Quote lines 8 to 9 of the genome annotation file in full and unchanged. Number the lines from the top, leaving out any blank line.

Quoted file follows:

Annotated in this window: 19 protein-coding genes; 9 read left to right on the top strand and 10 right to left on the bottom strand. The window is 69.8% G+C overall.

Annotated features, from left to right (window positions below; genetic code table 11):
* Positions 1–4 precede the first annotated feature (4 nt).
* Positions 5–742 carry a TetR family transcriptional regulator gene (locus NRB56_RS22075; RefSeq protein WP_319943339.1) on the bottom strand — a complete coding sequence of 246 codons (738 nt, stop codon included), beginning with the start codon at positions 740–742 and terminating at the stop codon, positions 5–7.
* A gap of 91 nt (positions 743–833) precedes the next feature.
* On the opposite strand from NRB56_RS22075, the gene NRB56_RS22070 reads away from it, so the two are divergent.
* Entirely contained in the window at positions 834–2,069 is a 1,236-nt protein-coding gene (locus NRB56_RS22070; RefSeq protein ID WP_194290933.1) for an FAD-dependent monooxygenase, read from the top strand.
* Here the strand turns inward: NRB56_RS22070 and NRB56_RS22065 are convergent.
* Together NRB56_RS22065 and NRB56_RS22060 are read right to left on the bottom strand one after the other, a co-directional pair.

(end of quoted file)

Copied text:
* Here the strand turns inward: NRB56_RS22070 and NRB56_RS22065 are convergent.
* Together NRB56_RS22065 and NRB56_RS22060 are read right to left on the bottom strand one after the other, a co-directional pair.